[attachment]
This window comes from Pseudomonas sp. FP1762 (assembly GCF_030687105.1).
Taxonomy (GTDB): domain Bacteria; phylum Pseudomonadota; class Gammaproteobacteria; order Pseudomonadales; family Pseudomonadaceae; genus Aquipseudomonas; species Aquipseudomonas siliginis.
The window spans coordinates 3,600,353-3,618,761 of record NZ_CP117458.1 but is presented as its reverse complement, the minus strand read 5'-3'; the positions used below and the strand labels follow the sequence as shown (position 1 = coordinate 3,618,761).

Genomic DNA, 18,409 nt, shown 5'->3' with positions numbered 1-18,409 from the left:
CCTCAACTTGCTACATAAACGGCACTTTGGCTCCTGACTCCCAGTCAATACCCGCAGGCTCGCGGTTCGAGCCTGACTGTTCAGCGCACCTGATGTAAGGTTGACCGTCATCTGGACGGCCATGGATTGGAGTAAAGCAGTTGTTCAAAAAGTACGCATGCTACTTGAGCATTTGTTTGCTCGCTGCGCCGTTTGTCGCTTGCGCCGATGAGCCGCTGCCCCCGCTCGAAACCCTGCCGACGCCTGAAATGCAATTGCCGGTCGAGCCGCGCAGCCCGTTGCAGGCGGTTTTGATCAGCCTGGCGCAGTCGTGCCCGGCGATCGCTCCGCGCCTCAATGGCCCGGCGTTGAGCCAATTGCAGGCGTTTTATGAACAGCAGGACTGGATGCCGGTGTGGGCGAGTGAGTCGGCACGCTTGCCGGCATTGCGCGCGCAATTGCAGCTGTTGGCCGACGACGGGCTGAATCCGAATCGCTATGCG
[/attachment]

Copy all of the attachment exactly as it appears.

This window comes from Pseudomonas sp. FP1762 (assembly GCF_030687105.1).
Taxonomy (GTDB): domain Bacteria; phylum Pseudomonadota; class Gammaproteobacteria; order Pseudomonadales; family Pseudomonadaceae; genus Aquipseudomonas; species Aquipseudomonas siliginis.
The window spans coordinates 3,600,353-3,618,761 of record NZ_CP117458.1 but is presented as its reverse complement, the minus strand read 5'-3'; the positions used below and the strand labels follow the sequence as shown (position 1 = coordinate 3,618,761).

Genomic DNA, 18,409 nt, shown 5'->3' with positions numbered 1-18,409 from the left:
CCTCAACTTGCTACATAAACGGCACTTTGGCTCCTGACTCCCAGTCAATACCCGCAGGCTCGCGGTTCGAGCCTGACTGTTCAGCGCACCTGATGTAAGGTTGACCGTCATCTGGACGGCCATGGATTGGAGTAAAGCAGTTGTTCAAAAAGTACGCATGCTACTTGAGCATTTGTTTGCTCGCTGCGCCGTTTGTCGCTTGCGCCGATGAGCCGCTGCCCCCGCTCGAAACCCTGCCGACGCCTGAAATGCAATTGCCGGTCGAGCCGCGCAGCCCGTTGCAGGCGGTTTTGATCAGCCTGGCGCAGTCGTGCCCGGCGATCGCTCCGCGCCTCAATGGCCCGGCGTTGAGCCAATTGCAGGCGTTTTATGAACAGCAGGACTGGATGCCGGTGTGGGCGAGTGAGTCGGCACGCTTGCCGGCATTGCGCGCGCAATTGCAGCTGTTGGCCGACGACGGGCTGAATCCGAATCGCTATGCG